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November 17, 2014



Shouting at Jack’s

A homeless man was convicted of shouting at customers at the Jack in the Box in the 1800 block of Lincoln Blvd. The incident took place on Friday, November 14, and resulted in a weekend in jail.

Jamie Miranda, 44, was convicted at the LAX Courthouse of “Drunk & Disorderly Conduct,” a violation of Cal. Penal Code Section 647(f). He was ordered to serve six days, and to pay a fine of $200. He was also ordered to stay 100 yards away from Jack in the Box at all times

Selling Marijuana at Reed

A woman convicted of selling marijuana in Christine Emerson Reed Park was sentenced today to 30 days in the county jail.

Ebony Crystal Carter, 22, of Los Angeles was sentenced to time served at the Los Angeles airport courthouse by Judge Jane Godfrey

She was ordered to stay away from the park and also performed 15 hours of community service and pay a small fine.

Selling marijuana in a public park is a violation of California health and safety code section 11377, the court said

Fire Department Responds to Structure Fire 2311 La Mesa Dr.

On November 18, 2014, at 11:29 am, the Santa Monica Fire Department responded to a reported fire in a house under major renovation at 2311 La Mesa Dr. The first fire unit to arrive on scene reported light smoke from the roof and no fire from the interior of the second floor, suspecting a possible attic fire.

Initial arriving companies assisted with an aggressive interior attack of the attic fire and initiated vertical ventilation from the roof. Due to the roof construction and size of the structure, a second alarm was quickly called. The additional companies were assigned the task of salvage and overhaul operations to minimize water damage and assure complete extinguishment. The fire was contained to the attic with “knock-down” declared at 11:59 a.m.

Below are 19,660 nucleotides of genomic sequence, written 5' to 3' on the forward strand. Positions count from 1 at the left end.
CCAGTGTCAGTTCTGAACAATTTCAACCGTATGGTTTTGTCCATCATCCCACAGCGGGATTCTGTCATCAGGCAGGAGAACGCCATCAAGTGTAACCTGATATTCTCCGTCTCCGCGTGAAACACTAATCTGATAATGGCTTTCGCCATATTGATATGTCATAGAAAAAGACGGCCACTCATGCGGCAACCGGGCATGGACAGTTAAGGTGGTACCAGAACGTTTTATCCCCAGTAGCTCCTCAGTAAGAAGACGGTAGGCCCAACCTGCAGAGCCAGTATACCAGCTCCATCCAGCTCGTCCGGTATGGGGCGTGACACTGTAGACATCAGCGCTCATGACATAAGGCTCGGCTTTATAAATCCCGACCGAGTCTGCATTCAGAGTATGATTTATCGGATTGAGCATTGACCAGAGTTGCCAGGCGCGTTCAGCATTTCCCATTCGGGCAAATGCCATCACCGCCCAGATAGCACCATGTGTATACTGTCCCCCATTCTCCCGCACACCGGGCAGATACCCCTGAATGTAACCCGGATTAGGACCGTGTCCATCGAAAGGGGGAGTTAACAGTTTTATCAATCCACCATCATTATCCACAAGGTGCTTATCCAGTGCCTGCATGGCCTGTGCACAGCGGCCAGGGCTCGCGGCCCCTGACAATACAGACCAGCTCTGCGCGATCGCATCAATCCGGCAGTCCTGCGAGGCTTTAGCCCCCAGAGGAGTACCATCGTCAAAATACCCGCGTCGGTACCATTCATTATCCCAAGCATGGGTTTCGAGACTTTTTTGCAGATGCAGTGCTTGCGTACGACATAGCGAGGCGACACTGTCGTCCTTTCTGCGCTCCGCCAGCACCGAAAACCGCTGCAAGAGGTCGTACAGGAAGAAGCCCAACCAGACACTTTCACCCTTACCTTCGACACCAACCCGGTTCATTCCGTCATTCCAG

A total of 35 firefighters were on scene with an additional 5 Americare Ambulance personnel. The Los Angeles City Fire Department Engine 59 and Rescue Ambulance 59 assisted SMFD during the incident by providing city coverage.

Two construction workers were treated for smoke inhalation and released from the scene.

Initial investigation reveals that the fire started in the attic above a second floor closet where workers had been welding steel support members.

JiRaffe to Close

After 18 years, Raphael Lunetta has decided to close JiRaffe, the French bistro in Santa Monica he founded with then-partner Josiah Citrin.

In a letter sent to the restaurant’s faithful patrons, Lunetta wrote that “JiRaffe has grown and now it is time to let him go.”

“When Josiah [Citrin] and I opened that restaurant in 1996, we didn’t really know where it would go,” Lunetta said in a phone interview Wednesday. (Citrin went on to open his high-end French restaurant Mélisse in 1999.)

Eighteen years is a long run by any standard, even more so in Los Angeles, where few restaurants make it past the 10-year mark. So why is Lunetta letting JiRaffe go?

The Santa Monica native has two boys, 12 and 14 years old. With the oldest already a teenager, he said, “I’m realizing I have to allow him to grow and at the same time allow myself to grow. That’s a scary emotion for me, especially when JiRaffe is so comforting for me.”

JiRaffe will close the day after Valentine’s Day, but the location won’t be empty for long: Lunetta plans to open a new restaurant in the space in March.

He said he’s been working on some ideas for months but wasn’t yet prepared to say what the new project will be.

Abattoir Attracts Chinese Investors, Seeks Distributor at AFM in SM

For better or worse, a small group of Chinese movie investors over the last few weeks crossed one of the last cultural barriers to full membership in the Hollywood club: They backed a bloody horror flick.

The indie film, called “Abattoir,” is being shot in Louisiana by the director Darren Lynn Bousman, whose credits include “Saw II,” “Saw III” and “Saw IV.” Typically, China’s film censors are wary of such films. In fact, they have already suggested that “Abattoir,” which is based on a graphic novel created by Mr. Bousman that tells the story of a house constructed from rooms in which past murders have occurred, would not be greeted warmly in China.

“It would require a lot of changes,” said Robert Cain, an executive producer of the film. But, Mr. Cain said, the likelihood of a closed door in China has not dampened the enthusiasm of investors led by Kevin Niu, the scion of a well-connected Chinese family and a fellow executive producer of “Abattoir.”

Distribution rights to “Abattoir,” which stars Jessica Lowndes and Joe Anderson, among others, were on sale at the American Film Market in Santa Monica last week.

And Mr. Niu, who is working on his doctorate in physics at Harvard, Mr. Cain said, plans to be become just such a producer. “He’s finishing his degree in nanotechnology,” Mr. Cain said, “and he’s going to go and make films.”

 

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